All the way from Pondicherry – the union territory known for its rich confluence of cultures, the Franco-Pondicherry menu at South Indian specialty restaurant, Dakshin in ITC Kakatiya was indeed a treat to the palate. With its heady coastal abundance, and mild French influence that just plays peek-a-boo, this regional cuisine shares much in common with the other South coastal Indian menus. So you see an increased use of coconut milk, sea food – prawns, fish etc, and deep fries and tangy, spicy and flavour-rich curries.
The spice levels too are at par with the Indian standards and that is evident during the starter course itself as the masala coated and fried prawns and fish, Urla Kola Urindai – a nice spicy transformation to the otherwise harmless potato balls mixed with ginger, coriander and some masala before deep frying and again tossing it along with onion and garlic and the equally enticing meat balls tossed in oil with poppy seeds.
The foreign influence can be seen in the sea broth – made with fish, but more enticing than fishy – it is the Pondicherian version of the bouillabaisse and the use of meat stock and chicken stock for cooking in the quintessentially French way.
The Franco-Pondicherry special thalis with dishes that are so familiar, yet unique in their French influence will be on the menu at Dakshin, ITC Kakatiya till September 4, 2016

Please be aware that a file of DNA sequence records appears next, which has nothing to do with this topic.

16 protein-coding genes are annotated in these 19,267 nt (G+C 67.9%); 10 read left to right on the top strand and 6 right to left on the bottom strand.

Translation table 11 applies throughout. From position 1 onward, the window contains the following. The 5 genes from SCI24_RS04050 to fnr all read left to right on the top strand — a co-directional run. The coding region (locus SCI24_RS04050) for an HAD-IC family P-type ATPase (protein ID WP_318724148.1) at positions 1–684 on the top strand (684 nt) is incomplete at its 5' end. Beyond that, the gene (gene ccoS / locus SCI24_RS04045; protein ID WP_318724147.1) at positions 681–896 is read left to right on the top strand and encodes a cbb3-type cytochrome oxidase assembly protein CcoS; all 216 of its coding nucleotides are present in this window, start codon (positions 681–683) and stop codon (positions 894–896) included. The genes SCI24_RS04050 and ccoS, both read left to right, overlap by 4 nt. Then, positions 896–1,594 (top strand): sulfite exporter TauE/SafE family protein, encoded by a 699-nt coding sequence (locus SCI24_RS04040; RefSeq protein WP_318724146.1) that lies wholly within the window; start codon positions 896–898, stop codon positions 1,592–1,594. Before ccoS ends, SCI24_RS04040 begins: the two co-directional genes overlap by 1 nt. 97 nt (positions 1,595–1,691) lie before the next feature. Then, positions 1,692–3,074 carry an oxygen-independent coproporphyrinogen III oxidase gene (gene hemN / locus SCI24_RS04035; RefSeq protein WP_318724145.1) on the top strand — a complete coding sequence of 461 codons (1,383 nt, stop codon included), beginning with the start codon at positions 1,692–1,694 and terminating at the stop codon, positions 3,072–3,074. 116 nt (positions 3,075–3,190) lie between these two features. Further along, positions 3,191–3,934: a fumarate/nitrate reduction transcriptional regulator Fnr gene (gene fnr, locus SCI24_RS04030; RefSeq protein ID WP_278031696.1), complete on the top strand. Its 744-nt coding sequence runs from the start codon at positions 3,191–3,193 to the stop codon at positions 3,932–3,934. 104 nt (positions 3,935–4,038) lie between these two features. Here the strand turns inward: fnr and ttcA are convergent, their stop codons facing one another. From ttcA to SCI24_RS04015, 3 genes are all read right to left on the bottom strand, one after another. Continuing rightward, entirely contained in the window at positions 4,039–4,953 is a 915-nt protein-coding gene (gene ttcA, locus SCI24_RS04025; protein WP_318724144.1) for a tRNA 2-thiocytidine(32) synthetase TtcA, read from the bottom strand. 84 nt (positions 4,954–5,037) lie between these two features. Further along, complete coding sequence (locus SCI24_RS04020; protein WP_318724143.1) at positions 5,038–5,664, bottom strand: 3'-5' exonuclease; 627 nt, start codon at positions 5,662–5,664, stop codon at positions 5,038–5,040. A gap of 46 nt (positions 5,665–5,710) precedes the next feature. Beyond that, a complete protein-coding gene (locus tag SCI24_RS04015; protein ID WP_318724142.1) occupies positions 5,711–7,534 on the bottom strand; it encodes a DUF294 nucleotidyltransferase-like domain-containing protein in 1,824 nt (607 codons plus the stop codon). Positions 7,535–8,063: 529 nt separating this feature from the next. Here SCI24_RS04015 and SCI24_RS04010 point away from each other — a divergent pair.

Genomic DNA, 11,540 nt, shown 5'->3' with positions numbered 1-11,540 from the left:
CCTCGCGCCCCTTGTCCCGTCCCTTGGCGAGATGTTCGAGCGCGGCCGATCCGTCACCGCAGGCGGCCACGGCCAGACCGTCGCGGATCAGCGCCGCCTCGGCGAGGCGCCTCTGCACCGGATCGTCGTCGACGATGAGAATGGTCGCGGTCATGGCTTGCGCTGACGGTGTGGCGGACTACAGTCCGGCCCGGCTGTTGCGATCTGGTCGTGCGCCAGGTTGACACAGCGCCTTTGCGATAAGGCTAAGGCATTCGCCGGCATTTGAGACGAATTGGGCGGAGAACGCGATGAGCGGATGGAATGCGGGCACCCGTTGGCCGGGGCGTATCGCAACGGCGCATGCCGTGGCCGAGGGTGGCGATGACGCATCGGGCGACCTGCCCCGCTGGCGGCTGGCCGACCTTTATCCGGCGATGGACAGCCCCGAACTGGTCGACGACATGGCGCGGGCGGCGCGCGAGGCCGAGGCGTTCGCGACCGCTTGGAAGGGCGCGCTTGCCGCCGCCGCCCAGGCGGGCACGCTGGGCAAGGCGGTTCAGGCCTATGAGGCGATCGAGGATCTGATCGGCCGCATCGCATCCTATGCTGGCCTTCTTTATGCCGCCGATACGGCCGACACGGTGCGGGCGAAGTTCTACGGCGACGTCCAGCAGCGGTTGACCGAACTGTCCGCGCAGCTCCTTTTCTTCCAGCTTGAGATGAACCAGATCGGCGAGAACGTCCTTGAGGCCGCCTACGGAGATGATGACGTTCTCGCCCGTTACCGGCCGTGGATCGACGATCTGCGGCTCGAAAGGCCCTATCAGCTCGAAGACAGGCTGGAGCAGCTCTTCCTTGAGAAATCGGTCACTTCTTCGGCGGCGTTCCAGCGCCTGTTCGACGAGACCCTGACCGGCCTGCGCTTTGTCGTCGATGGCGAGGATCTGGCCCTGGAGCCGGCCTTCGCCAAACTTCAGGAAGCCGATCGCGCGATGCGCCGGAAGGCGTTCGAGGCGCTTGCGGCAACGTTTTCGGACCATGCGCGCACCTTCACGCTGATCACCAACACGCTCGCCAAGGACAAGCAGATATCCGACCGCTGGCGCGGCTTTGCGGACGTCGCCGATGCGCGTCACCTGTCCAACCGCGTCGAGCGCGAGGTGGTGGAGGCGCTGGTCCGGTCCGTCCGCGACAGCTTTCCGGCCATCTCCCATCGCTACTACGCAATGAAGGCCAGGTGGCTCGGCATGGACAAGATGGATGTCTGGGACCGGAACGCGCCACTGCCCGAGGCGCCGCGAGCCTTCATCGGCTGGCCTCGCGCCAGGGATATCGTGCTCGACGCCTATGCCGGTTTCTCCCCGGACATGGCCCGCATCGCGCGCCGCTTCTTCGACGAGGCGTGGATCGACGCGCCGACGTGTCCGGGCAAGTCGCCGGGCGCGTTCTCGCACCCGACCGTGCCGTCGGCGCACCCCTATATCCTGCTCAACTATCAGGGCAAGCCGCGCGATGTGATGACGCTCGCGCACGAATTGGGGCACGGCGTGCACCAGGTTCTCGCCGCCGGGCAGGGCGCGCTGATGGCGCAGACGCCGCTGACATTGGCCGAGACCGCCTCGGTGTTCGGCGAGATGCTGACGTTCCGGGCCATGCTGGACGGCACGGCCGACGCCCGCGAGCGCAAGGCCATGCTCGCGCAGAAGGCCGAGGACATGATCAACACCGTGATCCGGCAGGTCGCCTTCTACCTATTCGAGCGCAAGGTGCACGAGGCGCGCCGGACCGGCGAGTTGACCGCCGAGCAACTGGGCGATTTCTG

On the main course menu are the Langouste curry (mildly spiced lobster), Meen Inji Curry (ginger spiced fish curry), Yeral Vindail (Prawn curry with coconut milk and vinegar), Kothamalli Puthina Kozhi Kari (the omnipresent chicken curry made using coriander and mint that somehow exhibits a certain uniqueness of the region it is made in; The Pondi variety uses a smooth paste of the masalas with onion and garlic and the herbs as well), Kari Paccha Mulagai Asadu (green chilli spiked mutton curry), Keerai Kari (a dry preparation of local greens and that includes the fresh Amaranthus and coconut, Markari Theeyal (a tangy curry made out of drumstick, yam and raw mango cooked with spices, tamarind and coconut milk that is yet another proof that tangy curries are an integral part of the cuisine is this part of the world), the mild and flavourful Gundu Mullangai Kooru (turnips cooked with lentils and tempered with red chilli and coconut) and Vendakai Thair Curry (tempered yoghurt with spices and okra).
The desserts include the puttarisi halwa (made of wheat and rice), Semolina cake served wih rose petal basundi (now that’s what we call confluence of cultures) and the Coconut Baguette. In short this is the cuisine that will surely delight the connoisseurs of coastal flavours – vegetarian and non vegetarian both.
First published in The Hans India